By Melanie Petrucci, Contributing Writer
Shrewsbury – The students at St. Mary’s School in Shrewsbury began a new physical education program called Skillastics® in March, thanks to a grant from the Corridor Nine Area Chamber of Commerce.
Melissa McElreath, the school’s physical education teacher, applied for funding through the chamber’s mini grant program last fall.
Skillastics was developed by Sandy Slade, a professional sports entertainer specializing in basketball handling. Slade is passionate about a healthy and fit lifestyle, especially for children. According to the website, www.skillastics.com, “with increased childhood obesity, and the reduction of physical education programs nationwide,” instructors limited in class time were constantly looking for ideas and resources to make the most of each and every class.
Additionally, many children, accustomed to inactivity, lacked motivation and interest in physical fitness all together. With these facts as her motivation, Slade created Skillastics. Since its introduction in 2003, over 20,000 schools, afterschool programs, camps, and community-based organizations are enjoying Skillastics and the benefits it provides.
The program is a series of standards-based fitness and sports-specific games that allow one to 100 children of varying ages and fitness levels to participate and enjoy being active at one time in an organized, fun, and non-competitive atmosphere.”
According to McElreath, “the need behind this grant was fairly simple. I am with limited space and materials and am always looking for new and fun ways to teach my students the importance of health and nutrition. I saw Skillastics in many of my equipment catalogues and thought, ‘what a fun and creative way’ to implement fitness and nutrition into my classes.”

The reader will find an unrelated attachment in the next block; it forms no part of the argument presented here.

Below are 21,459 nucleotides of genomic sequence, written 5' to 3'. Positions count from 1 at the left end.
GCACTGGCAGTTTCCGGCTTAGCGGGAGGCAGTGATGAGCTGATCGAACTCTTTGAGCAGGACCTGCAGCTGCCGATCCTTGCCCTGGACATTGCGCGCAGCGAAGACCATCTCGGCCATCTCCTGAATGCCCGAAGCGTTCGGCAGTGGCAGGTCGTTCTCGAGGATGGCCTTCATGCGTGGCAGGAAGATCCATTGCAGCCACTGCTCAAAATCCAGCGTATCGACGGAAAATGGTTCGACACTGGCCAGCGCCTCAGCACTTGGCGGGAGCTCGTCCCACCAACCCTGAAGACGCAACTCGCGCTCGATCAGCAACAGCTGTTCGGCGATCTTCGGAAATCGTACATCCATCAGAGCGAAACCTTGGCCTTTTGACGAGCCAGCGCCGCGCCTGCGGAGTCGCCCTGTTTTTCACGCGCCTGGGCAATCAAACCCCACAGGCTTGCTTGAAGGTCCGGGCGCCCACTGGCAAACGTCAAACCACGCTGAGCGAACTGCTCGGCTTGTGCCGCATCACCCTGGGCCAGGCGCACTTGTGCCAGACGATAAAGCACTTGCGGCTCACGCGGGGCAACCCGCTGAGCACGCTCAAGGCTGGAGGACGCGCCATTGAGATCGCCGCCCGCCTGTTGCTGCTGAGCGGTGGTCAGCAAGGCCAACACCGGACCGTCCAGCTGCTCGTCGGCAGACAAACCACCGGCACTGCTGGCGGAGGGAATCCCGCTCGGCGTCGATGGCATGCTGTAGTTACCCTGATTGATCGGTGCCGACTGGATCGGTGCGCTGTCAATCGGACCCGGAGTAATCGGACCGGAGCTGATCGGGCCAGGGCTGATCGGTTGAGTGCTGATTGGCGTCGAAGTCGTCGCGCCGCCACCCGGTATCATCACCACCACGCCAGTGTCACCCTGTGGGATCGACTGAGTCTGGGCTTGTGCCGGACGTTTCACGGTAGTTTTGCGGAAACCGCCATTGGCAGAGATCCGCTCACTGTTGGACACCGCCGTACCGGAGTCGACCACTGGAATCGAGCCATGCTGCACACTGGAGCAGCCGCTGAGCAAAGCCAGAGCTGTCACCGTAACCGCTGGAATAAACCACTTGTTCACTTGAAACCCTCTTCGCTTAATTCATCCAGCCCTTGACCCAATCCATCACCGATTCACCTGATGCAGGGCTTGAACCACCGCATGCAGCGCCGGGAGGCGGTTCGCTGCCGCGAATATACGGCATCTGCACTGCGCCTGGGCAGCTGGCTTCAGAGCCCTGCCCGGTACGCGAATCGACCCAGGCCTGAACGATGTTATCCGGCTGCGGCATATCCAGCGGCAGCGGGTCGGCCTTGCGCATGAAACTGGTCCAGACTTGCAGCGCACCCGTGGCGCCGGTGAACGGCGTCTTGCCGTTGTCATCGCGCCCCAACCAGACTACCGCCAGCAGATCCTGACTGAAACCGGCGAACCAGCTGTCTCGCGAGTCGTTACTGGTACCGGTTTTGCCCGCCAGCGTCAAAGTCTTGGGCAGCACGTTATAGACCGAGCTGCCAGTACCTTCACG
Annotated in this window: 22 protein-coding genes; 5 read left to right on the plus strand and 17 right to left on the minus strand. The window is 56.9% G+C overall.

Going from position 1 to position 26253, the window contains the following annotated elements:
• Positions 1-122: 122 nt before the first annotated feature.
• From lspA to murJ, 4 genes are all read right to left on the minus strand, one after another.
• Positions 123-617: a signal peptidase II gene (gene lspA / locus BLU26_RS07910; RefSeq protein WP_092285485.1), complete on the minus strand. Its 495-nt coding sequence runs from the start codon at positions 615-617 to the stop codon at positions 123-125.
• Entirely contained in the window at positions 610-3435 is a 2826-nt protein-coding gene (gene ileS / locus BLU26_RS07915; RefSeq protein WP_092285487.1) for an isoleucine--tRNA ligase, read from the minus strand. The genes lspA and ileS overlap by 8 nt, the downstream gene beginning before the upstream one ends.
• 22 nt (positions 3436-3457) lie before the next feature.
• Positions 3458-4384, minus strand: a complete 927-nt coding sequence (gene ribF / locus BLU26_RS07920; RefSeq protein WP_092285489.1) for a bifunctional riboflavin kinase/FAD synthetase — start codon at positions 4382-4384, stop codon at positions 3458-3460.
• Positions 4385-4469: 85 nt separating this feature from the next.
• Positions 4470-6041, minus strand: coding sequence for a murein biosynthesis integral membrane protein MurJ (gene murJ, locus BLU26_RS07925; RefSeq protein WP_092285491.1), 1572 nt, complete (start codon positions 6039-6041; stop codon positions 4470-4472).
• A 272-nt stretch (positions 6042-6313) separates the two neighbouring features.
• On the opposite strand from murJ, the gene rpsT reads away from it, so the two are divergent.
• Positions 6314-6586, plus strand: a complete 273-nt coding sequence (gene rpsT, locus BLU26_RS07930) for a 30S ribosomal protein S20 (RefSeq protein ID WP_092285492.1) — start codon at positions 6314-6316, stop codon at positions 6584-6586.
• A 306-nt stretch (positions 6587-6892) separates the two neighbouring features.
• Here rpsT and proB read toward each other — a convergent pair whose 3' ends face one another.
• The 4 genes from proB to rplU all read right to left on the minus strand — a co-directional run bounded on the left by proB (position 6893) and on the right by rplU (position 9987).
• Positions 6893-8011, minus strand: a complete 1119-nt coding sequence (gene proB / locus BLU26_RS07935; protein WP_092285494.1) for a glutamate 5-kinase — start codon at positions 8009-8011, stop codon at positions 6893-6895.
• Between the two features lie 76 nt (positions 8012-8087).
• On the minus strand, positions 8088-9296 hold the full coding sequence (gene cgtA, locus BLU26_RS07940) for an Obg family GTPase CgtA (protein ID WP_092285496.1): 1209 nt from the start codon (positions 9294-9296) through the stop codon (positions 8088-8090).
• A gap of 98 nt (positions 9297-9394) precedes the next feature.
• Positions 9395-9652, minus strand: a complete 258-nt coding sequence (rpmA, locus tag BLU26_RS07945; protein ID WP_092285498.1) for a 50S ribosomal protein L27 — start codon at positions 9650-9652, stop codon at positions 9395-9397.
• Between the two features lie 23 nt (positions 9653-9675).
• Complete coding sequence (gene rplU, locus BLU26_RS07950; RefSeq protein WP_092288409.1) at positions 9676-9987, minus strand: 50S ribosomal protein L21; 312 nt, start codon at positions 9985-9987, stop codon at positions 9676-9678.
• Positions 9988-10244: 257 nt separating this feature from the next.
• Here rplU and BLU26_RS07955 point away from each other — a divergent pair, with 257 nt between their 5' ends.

“This program has different levels so it is able to accommodate students of all ages, grades K-12. It also provides knowledge that they can use to help keep them healthy throughout their lifetime and they can share it with their family, and friends who may not attend St. Mary’s.
“One of the selling points for me was that it required little space and equipment. Having both a small area with which to teach and limited equipment (most fitness equipment I bring from home,) this program was very appealing,” she added.
According to the Skillastics website, this program is easy to set up and teach, aligns with Common Core, fosters positive behavioral change through cooperative activities and it incorporates nutritional instruction. Notably, the Skillastics program also meets the four criteria that Corridor Nine mini grants must adhere to: 1) demonstrates innovative and creative teaching ideas, 2) provides enrichment, 3) benefit to students, 4) number of students directly impacted, and 5) longevity of purchased items.
Applications for the next round of grants will be accepted in October and will be reviewed by members of the School/Business Partnership Committee. Awards will be made in November. For more information contact Karen Chapman, the chamber’s president, at [email protected].